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PRIMARY DOCUMENTS  |  The White House as Home and Symbol to John and Abigail Adams: Letters from 1800
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Enrichment and Expansion:

  1. Great fanfare greeted President John Adams when he took his first trip to Washington in June 1800. He was met at the city's border with a military salute and received an escort by men on horseback. Throughout his short visit he was honored and entertained by various factions of the Washington community. At one dinner he received seventeen toasts. He visited most of the city's buildings under construction and addressed audiences as he went. Aware of the importance of his visit and the pending move, Adams addressed his hosts with enthusiasm in regard to the future of the Federal City.

    By contrast, John Adams's move into the President’s House in November 1800 went virtually unnoticed. No major social events were held in his honor in the first few days. The few newspaper accounts simply record his return to the city and his move into the residence. It is hard to imagine that in today's world the arrival of a head of state in a similar situation would go unnoticed and uncelebrated.

    Read the following brief notice that appeared in at least two newspapers, The Universal Gazette, Washington, D.C., November 6, 1800, and The Boston Gazette, November 13, 1800:

    "On Saturday last the PRESIDENT of the United States arrived in this city, and took up his residence in the house appropriated to him by the [federal district's] commissioners. Though not entirely finished, the part which is completed will afford ample accommodation."

    • Describe your reaction to this article. Do you think this is an appropriate or adequate amount of press coverage for this particular event? What information is the reader supposed to gather from this article?

    • Imagine you are a newspaper reporter. Write an article about the arrival of the Adamses in Washington. Include the condition of the President's House in your article. Take the challenge and write the article from the point of view of a political supporter or opponent of President Adams.

  2. The three letters in this lesson focus on the physical condition of the President’s House at the time of the arrival of its first residents. Both John and Abigail Adams recognized that although the house was lacking in furnishings and other physical amenities, in time the house would be grand and beautiful. How has the physical nature of the White House changed over the years? Do further research on the various changes that have been made over time. You can find an overview of "Building the White House" and a Technological Timeline on this site. How has the role of the White House changed over the years? Or has it?

  3. Communicating through letters is not an uncommon practice between presidents and their wives. Read some of these letters. What issues of concern or importance characterize the information in these letters? Describe the circumstances - such as world or national events and political climate - under which the letters were written. Can you characterize the relationship between the president and the first lady through the letters? Cite examples to support your opinion. What other sources might you use to obtain a better understanding of this relationship? What other means of communication did these presidents and their wives have besides letters?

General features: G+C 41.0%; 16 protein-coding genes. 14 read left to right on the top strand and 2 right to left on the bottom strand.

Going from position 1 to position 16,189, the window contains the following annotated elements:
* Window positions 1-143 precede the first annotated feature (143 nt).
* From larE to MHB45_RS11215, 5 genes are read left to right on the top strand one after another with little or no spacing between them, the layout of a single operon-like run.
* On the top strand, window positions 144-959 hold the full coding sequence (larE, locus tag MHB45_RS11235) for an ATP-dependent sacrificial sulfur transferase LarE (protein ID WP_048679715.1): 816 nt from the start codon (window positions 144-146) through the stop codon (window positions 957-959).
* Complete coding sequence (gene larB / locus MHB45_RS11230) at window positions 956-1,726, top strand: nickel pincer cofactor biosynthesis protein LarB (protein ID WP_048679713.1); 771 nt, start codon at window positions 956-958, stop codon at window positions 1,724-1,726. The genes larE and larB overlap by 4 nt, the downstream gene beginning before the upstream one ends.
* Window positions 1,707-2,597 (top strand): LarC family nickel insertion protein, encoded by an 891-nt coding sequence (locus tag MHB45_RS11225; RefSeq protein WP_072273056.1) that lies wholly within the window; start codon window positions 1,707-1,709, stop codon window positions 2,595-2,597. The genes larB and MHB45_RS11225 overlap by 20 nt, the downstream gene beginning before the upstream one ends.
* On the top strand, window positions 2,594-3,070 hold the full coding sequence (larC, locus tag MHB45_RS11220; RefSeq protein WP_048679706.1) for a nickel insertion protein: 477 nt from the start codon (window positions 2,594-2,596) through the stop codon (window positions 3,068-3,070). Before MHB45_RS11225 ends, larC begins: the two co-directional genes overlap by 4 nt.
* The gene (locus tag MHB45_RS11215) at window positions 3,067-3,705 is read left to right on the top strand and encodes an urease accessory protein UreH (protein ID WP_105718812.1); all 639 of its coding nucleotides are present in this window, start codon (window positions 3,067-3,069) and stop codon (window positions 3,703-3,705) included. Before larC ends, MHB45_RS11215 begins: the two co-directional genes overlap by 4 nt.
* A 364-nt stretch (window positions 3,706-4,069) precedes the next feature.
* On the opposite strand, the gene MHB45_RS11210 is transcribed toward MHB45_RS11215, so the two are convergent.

Some sources for additional research on letters between presidents and first ladies:

Eisenhower, Dwight D. Letters to Mamie. Garden City, NJ: Doubleday, 1978.

Ferrell, Robert H., editor. Dear Bess: The Letters From Harry Truman To Bess Truman, 1910-1959. New York: W.W. Norton and Company, 1983.

Reagan, Nancy and Ronald Reagan. I Love You, Ronnie. New York: Random House, 2000.

Links to resources at Presidential Libraries:

Bibliography and Links:


Akers, Charles W. Abigail Adams: An American Woman. Boston: Little, Brown and Company, 1980.

Jensen, Amy. The White House and Its Thirty-Five Families. New York: McGraw-Hill Book Company, 1958.

Leish, Kenneth W. The White House: A History of the Presidents. New York: Newsweek, 1972.

Levin, Phyllis Lee. Abigail Adams: A Biography. New York: St. Martin’s Press, 1987.

McCullough, David. John Adams. New York: Simon and Schuster, 2001.

Mitchell, Stewart, editor. New Letters of Abigail Adams 1788-1801. Boston: Houghton Mifflin Company, 1947.

Seale, William. The President's House, Volume I. Washington, D. C.: White House Historical Association, 1986.

The White House: The History of an American Idea. Washington, D.C.: The American Institute of Architects, 1992.


Gelles, Edith B. "The Paradox of High Station: Abigail Adams as First Lady." White House History, Number 7. Washington, D.C.: White House Historical Association, (Spring 2000), 4-13.

Seale, William. "The White House in John Adams’s Presidency," White House History, Number 7. Washington, D.C.: White House Historical Association, (Spring 2000), 26-35.


The Massachusetts Historical Society

Library of Congress

Return to PRIMARY DOCUMENT LESSON: "Letters from 1800"

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